You see how this can become frustrating.

Eventually you assume you are, in fact, different and not just unobservant, and try to construct the image of what an elephant looks like so that you can understand properly. But no one who has one will sit down with you and answer your questions and help you understand, even if you’re really stubborn and you ask a lot of people a lot of questions. You end up having to construct your understanding of the elephant from tiny snippets, little bits of information you can coax out of normal people before they get aggravated and change the subject. And of course everyone emphasizes different parts of what the elephant is, because everyone is different and thinks about things differently, and you have to try to pick at the distortions as best you can.

That’s what it’s like, being asexual and trying to define sexual attraction on its own. Or being aromantic-ish, and trying to define how romance works. I suppose being agender and trying to suss out gender identity is similar, and I bet there’s other parallels to make. The thing is: you don’t have something, and you’re trying to understand how it works, and no one who says they understand will try very hard to teach you what it’s like.

The thing is, you could say that my innate need to define things is fairly unproductive, and that human sexuality is so varied and complex and squishy that operational definitions are useless. You might also say that there’s no point to defining things well enough to have labels, because that gets in the way of celebrating our Infinite Diversity in Infinite Combinations. Except I’m not going to say that, because I think operational definitions are really useful even if you don’t have an innate desire to categorize everything properly so you can understand it better.

For one thing, operational definitions are sort of necessary to having conversations about things. If no one is quite sure what the terms we’re using actually mean, conversations usually end up confusing a whole lot of people. Especially if someone asks for a bit of clarification and no one is able to provide it.

You know who else operational definitions are really useful for? Questioning people. No, seriously, if you’re questioning whether a particular label works for you or not, or how you should identify, or whether you “count” with a specific group, it really helps to be able to point to things and say “well, I have that, and that, but not that.” How can we use terminology that says “asexuals don’t experience sexual attraction” without explaining what sexual attraction is? How can we expect questioning people to make a decision about whether a term fits them when the definition of that term is unclear?

I have been trying to figure out how romantic orientation theoretically works so I can decide what mine is for, oh, two years now, because there is no concrete definition anywhere and every time I corral a bunch of romantic asexuals into a corner and demand that they explain I get shrugs and “I don’t know, you just know.” (Well, when I’m not getting outright condescension, anyway. That’s always fun.) Asking people who haven’t spent a lot of time around the asexual community is arguably worse, because they’re prone to giving silly explanations like “friendship but with sex!” and that’s clearly wrong because the category of friends with benefits also exists, and also there are longstanding romantic relationships which are without sex–lesbian bed death, anyone?–even outside the asexual community. No matter how much I ask this question of people who use these terms I never get any answers.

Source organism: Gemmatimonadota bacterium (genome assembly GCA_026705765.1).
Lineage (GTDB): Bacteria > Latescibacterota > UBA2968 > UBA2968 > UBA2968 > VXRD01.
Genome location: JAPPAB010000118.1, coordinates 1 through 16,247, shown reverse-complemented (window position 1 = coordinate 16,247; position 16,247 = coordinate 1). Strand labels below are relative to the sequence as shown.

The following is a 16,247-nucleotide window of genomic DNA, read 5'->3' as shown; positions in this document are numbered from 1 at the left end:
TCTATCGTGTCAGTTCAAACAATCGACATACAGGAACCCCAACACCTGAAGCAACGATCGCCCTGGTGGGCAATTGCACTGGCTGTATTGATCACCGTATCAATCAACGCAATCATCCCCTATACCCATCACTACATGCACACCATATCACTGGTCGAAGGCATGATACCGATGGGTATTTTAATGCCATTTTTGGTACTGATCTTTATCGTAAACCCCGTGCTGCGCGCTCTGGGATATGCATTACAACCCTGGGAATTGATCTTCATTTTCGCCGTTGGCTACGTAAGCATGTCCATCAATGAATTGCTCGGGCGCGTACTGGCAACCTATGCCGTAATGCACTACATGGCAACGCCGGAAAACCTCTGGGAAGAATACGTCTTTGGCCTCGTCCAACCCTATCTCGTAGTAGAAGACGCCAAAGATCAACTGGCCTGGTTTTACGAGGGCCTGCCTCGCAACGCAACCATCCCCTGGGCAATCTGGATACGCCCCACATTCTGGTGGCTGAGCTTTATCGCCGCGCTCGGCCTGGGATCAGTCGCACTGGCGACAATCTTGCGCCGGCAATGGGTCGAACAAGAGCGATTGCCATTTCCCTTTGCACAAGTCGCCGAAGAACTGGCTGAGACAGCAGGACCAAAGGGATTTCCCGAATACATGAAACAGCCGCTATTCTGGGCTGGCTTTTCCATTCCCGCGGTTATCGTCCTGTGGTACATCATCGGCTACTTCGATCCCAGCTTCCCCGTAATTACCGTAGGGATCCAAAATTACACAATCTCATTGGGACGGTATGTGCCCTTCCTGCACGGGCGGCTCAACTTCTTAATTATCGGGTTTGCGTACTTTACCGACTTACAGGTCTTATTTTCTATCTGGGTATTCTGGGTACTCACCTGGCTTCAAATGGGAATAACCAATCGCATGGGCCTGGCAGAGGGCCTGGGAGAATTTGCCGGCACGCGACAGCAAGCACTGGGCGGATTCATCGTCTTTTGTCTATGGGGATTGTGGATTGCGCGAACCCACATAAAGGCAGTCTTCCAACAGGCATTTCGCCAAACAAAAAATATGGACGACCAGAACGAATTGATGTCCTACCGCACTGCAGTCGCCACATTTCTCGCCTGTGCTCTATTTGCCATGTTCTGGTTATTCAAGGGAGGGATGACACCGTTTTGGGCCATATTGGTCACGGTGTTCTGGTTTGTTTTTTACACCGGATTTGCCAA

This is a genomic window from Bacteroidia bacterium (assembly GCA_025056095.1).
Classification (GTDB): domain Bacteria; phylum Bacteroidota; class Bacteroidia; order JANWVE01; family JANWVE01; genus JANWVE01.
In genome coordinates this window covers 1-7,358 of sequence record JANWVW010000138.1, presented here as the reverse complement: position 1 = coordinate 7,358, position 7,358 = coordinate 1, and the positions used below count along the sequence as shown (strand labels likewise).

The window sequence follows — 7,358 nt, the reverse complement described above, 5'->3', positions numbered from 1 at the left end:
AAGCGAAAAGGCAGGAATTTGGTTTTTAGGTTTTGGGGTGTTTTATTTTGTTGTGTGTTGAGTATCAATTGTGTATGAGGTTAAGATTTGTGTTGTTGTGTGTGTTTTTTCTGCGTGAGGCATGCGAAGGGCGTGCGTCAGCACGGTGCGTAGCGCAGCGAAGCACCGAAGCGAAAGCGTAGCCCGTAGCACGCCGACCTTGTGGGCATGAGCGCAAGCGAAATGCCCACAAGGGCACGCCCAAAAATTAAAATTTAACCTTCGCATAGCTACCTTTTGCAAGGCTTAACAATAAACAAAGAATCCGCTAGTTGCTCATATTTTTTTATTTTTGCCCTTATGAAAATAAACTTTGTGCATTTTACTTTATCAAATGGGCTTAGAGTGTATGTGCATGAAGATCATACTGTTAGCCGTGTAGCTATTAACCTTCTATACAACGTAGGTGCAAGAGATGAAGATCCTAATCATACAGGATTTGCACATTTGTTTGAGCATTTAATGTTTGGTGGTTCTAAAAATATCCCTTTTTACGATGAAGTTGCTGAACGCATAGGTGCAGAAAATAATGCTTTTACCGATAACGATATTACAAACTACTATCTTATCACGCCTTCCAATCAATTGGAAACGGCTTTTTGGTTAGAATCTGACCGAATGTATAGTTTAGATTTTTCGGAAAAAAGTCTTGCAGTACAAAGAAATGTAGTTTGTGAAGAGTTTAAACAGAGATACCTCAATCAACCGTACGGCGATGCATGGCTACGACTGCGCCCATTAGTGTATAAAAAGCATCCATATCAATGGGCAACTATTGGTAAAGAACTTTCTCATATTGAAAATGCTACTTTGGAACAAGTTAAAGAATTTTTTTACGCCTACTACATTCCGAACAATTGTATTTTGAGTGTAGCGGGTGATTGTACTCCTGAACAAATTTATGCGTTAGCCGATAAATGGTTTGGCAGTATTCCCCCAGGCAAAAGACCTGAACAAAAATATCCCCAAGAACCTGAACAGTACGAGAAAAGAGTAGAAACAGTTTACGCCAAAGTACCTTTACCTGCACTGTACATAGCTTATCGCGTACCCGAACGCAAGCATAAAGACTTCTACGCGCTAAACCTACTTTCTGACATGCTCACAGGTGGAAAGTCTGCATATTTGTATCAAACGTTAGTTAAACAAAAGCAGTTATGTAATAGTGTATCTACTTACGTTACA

So how on earth are we supposed to get people who actually do claim to see the invisible thing to describe it? Because if those of us who can’t see are trying to paint around the invisible thing–well, it’s clear we’re missing something, even if we’re not quite sure what.

The problem is that people who aren’t missing that feeling are considered to be the default. So there’s no incentive for them to define the modular feeling that some of us are missing–be it sexual attraction, or romantic attraction, or other things. No matter what they do, on that aspect of their sexuality they get to be easily understood and mainstream. Why would they spend their time defining what an elephant is? From their perspective, all they have to do is invoke the concept of “elephant!” and everyone will understand them! Except those of us who don’t have the elephant to begin with, and we’re in the vast minority.

Here’s the thing. If painting around an invisible concept doesn’t grasp the whole of the thing, perhaps someone who actually experiences the invisible concept should define it. Until then, those of us who aren’t “default” and need to explain how ought to continue to try. It would be good to have the help of people who do experience these forms of attraction. But if they’re not going to work on a definition, the rest of us need our painted edging to get by.